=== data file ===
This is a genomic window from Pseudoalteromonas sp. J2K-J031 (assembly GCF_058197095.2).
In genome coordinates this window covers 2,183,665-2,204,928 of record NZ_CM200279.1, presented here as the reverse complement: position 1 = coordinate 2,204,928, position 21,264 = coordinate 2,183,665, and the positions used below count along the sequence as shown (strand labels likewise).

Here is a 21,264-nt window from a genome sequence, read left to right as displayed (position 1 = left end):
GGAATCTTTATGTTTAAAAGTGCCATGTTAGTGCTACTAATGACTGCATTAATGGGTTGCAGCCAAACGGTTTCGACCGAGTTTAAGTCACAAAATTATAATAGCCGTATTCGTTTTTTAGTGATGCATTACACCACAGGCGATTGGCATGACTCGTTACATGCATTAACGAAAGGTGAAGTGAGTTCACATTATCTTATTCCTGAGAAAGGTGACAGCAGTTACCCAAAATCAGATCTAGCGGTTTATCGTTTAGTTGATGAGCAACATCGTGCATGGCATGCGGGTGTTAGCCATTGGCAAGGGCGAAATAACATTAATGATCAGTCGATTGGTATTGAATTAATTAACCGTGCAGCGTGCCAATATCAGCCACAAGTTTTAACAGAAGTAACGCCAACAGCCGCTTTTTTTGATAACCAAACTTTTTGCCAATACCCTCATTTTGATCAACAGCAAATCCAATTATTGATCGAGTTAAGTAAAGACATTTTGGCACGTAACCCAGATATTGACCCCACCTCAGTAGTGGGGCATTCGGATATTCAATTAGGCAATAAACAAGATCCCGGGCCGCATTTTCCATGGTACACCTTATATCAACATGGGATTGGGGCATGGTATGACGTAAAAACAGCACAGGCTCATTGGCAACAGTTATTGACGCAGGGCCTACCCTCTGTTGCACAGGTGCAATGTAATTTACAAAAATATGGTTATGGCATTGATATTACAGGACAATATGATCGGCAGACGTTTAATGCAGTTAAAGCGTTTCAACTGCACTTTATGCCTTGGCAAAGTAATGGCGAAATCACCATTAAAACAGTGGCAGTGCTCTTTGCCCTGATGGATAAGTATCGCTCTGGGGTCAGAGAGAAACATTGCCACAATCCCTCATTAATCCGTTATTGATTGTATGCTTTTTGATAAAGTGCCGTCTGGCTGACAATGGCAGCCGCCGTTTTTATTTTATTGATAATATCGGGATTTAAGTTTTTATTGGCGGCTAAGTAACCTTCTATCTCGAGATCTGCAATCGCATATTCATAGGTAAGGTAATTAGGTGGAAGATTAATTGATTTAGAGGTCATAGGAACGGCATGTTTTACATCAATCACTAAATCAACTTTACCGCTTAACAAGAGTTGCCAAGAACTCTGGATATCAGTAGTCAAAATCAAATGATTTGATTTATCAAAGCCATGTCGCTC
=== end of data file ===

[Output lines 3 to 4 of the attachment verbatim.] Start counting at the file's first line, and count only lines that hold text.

Here is a 21,264-nt window from a genome sequence, read left to right as displayed (position 1 = left end):
GGAATCTTTATGTTTAAAAGTGCCATGTTAGTGCTACTAATGACTGCATTAATGGGTTGCAGCCAAACGGTTTCGACCGAGTTTAAGTCACAAAATTATAATAGCCGTATTCGTTTTTTAGTGATGCATTACACCACAGGCGATTGGCATGACTCGTTACATGCATTAACGAAAGGTGAAGTGAGTTCACATTATCTTATTCCTGAGAAAGGTGACAGCAGTTACCCAAAATCAGATCTAGCGGTTTATCGTTTAGTTGATGAGCAACATCGTGCATGGCATGCGGGTGTTAGCCATTGGCAAGGGCGAAATAACATTAATGATCAGTCGATTGGTATTGAATTAATTAACCGTGCAGCGTGCCAATATCAGCCACAAGTTTTAACAGAAGTAACGCCAACAGCCGCTTTTTTTGATAACCAAACTTTTTGCCAATACCCTCATTTTGATCAACAGCAAATCCAATTATTGATCGAGTTAAGTAAAGACATTTTGGCACGTAACCCAGATATTGACCCCACCTCAGTAGTGGGGCATTCGGATATTCAATTAGGCAATAAACAAGATCCCGGGCCGCATTTTCCATGGTACACCTTATATCAACATGGGATTGGGGCATGGTATGACGTAAAAACAGCACAGGCTCATTGGCAACAGTTATTGACGCAGGGCCTACCCTCTGTTGCACAGGTGCAATGTAATTTACAAAAATATGGTTATGGCATTGATATTACAGGACAATATGATCGGCAGACGTTTAATGCAGTTAAAGCGTTTCAACTGCACTTTATGCCTTGGCAAAGTAATGGCGAAATCACCATTAAAACAGTGGCAGTGCTCTTTGCCCTGATGGATAAGTATCGCTCTGGGGTCAGAGAGAAACATTGCCACAATCCCTCATTAATCCGTTATTGATTGTATGCTTTTTGATAAAGTGCCGTCTGGCTGACAATGGCAGCCGCCGTTTTTATTTTATTGATAATATCGGGATTTAAGTTTTTATTGGCGGCTAAGTAACCTTCTATCTCGAGATCTGCAATCGCATATTCATAGGTAAGGTAATTAGGTGGAAGATTAATTGATTTAGAGGTCATAGGAACGGCATGTTTTACATCAATCACTAAATCAACTTTACCGCTTAACAAGAGTTGCCAAGAACTCTGGATATCAGTAGTCAAAATCAAATGATTTGATTTATCAAAGCCATGTCGCTC